A FORMER Tory MSP has said an Edinburgh comedy club has acted “unlawfully” after calling off an event with SNP MP Joanna Cherry.

The Stand has already released a statement claiming staff were not comfortable working at an event which would have seen the MP join part of a series of discussions with various high-profile Scots.

Professor Adam Tomkins, a law professor at Glasgow University and former Tory MSP for the Glasgow region, told Good Morning Scotland it was “straightforwardly unlawful” that Cherry’s event had been cancelled because of staff concerns, describing it as an “uncomplicated case of direct discrimination”.

He explained: “If you make a decision which is made on the basis that you disagree with somebody’s philosophical beliefs, it’s as if you’re discriminating against them on the basis of their religion.

"There’s no distinction in the law between religious discrimination and discrimination on the basis of philosophical belief.”

He added that being “gender critical” would be recognised as forming part of Cherry’s “philosophical beliefs” in the eyes of the law.

“It looks as if The Stand has made a decision to cancel Joanna Cherry’s event on the basis of a disagreement with her philosophical belief.

“That’s a protected characteristic under the Equality Act and therefore it’s direct discrimination and unlawful.”

The Stand said it had become clear that a number of its staff were “unwilling to work on this event” and that it would not “compel them” to work the event.

As a result, the venue said it was unable to properly staff the talk and that it had advised the show’s producers, Fair Pley Productions, that Cherry could no longer speak at the event.

Asked if The Stand are in a difficult position by having to work with staff members that don’t want to participate, Tomkins replied: “No I don’t think they are.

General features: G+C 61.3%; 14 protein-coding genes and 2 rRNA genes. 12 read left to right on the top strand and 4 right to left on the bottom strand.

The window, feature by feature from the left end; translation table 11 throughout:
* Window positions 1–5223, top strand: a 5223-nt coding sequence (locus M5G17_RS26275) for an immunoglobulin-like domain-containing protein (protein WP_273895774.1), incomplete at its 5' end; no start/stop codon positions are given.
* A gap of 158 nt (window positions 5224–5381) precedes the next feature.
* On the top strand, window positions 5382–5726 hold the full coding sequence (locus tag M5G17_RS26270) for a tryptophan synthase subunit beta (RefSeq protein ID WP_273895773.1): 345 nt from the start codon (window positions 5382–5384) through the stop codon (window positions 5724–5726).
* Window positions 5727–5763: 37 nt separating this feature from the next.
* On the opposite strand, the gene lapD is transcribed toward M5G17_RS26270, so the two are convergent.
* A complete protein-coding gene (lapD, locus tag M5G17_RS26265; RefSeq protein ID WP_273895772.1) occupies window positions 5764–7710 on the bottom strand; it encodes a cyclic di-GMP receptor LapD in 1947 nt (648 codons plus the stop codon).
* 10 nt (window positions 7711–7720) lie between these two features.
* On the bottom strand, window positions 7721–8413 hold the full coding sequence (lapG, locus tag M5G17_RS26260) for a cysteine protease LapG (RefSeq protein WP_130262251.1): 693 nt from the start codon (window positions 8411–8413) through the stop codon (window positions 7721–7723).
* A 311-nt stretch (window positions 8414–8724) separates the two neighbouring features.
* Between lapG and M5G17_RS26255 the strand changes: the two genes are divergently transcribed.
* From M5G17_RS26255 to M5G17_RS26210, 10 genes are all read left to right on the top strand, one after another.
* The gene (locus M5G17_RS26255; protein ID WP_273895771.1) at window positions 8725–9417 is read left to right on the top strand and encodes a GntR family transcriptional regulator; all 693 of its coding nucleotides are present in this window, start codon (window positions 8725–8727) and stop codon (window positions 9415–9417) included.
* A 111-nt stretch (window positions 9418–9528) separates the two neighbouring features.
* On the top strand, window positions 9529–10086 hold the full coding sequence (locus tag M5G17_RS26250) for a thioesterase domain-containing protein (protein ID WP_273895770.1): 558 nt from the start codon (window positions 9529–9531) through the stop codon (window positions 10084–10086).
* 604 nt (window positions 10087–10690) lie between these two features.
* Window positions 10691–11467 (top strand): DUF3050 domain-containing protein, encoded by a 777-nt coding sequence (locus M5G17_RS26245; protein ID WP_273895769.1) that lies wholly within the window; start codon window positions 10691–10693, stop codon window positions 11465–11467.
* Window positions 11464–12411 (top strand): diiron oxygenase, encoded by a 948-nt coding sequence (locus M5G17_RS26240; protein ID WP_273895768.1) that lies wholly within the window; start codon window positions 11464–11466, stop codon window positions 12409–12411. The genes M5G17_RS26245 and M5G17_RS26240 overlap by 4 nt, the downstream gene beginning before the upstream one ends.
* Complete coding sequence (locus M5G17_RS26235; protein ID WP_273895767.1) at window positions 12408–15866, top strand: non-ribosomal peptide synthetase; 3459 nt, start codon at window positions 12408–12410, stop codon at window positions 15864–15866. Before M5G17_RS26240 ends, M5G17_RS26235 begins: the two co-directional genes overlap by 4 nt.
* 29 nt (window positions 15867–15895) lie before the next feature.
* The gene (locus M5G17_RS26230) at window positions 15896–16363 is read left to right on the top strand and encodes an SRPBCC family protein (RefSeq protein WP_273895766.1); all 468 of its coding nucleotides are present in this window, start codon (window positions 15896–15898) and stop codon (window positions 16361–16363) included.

“Isn’t it akin to this situation. What if I were a nurse and I was a Jehovah’s Witness and I was religiously opposed to blood transfusions and I said to the NHS I was unprepared to work on wards in which there were going to be blood transfusions.

“What if I was a Catholic doctor that refused to undertake certain medical procedures because they were a violation (of my beliefs).

“This is unprofessional conduct; it wouldn’t be permitted in the NHS. We don’t permit religious discrimination in this country anymore and we shouldn’t be permitting discrimination on the basis of disagreement with people’s philosophical beliefs.”

He said that “everybody has the right to speak back” and that the answer to disagreeing with people is “not to silence but to listen”.

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He added that he does not agree with “all sorts” of Cherry’s views but that he would rather listen to engage with and “challenge” her arguments.

Cherry posted a reply to Tomkins’s appearance on GMS and said: “Thanks @ProfTomkins for your support not for my views but for my right to express them & for confirming that @StandComedyClub cancellation of me is unlawful direct discrimination based on my philosophical beliefs.”

Further to its statement yesterday, The Stand confirmed to The National that it is seeking legal advice on the matter.